Availability of deep and efficient capital markets can also contribute to the development of funding sources alternative to bank credit, therefore funnelling money into other financial instruments that firms use to diversify their funding. This can help improve access to financing also for SMEs and benefit the real economy in general by enabling companies to invest and create jobs.

The new CMU Action Plan puts forward a number of measures that seek to enhance the financial literacy of retail investors in order to enable them to make better financial decisions and leverage the possibilities provided for by capital markets. It will assess and review the applicable rules in the area of inducements, meaning the practices that encourage individuals to buy a particular item, such as the promise of a price reduction. This will ensure that investors receive fair advice and comparable product information. It will seek to improve the level of professional qualifications of financial advisors as well as facilitate the monitoring of pension adequacy in Member States and seek to develop best practices in the area of pension systems.

Why does CMU seek to facilitate capital market integration? What measures are being put forward in that respect?

European capital markets today remain fragmented along national lines. This locks out people and businesses in smaller local markets from the benefits of integration, notably access to a large investor base. It is essential to have well-developed local capital markets across the EU that can serve the needs of companies and savers, while at the same time integrating those markets into one single market of capital. As the benefits of larger-scale markets remain underexploited, EU financial actors are disadvantaged compared to their global peers. The departure of the UK from the EU means that parts of the financial industry are relocating to the EU, which will contribute to its multi-centre financial architecture. Ensuring the optimal flow of information and capital across the EU is therefore essential.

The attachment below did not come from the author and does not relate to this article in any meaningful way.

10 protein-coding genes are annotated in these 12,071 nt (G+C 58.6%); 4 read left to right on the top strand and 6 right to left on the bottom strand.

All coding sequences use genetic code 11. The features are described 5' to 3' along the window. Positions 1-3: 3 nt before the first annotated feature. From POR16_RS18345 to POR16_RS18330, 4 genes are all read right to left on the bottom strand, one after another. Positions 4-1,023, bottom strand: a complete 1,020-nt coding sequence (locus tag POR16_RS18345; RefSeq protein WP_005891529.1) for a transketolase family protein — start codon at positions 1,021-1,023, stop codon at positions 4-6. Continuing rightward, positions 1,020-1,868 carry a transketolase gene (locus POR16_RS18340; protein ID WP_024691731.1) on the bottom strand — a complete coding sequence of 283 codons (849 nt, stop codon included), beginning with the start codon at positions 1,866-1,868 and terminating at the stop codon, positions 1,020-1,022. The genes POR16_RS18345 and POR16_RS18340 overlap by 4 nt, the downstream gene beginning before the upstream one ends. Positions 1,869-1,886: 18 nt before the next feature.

Today’s Action Plan aims to tackle key remaining obstacles to market integration. Many of the measures set out in the previous CMU Action Plan have now been agreed and are being implemented. This is, however, not enough. Progress on some controversial issues has been slow. There are still significant barriers to a well-functioning CMU in many areas, including taxation, company and non-bank insolvency law. In these areas, the Commission will propose targeted measures, focusing on the most significant barriers that cause market fragmentation and deter cross-border investment.

For example, the stark divergence between national insolvency regimes is a long-standing structural barrier to cross-border investment. Harmonisation of certain targeted areas of national insolvency rules or their convergence could enhance legal certainty. To make the outcome of insolvency proceedings more predictable, the Commission will bring forward an initiative for minimum harmonisation or increased convergence in targeted areas of non-bank insolvency law. In addition, together with the European Banking Authority, the Commission will explore possibilities to enhance data reporting in order to allow for a regular assessment of the effectiveness of national loan enforcement regimes.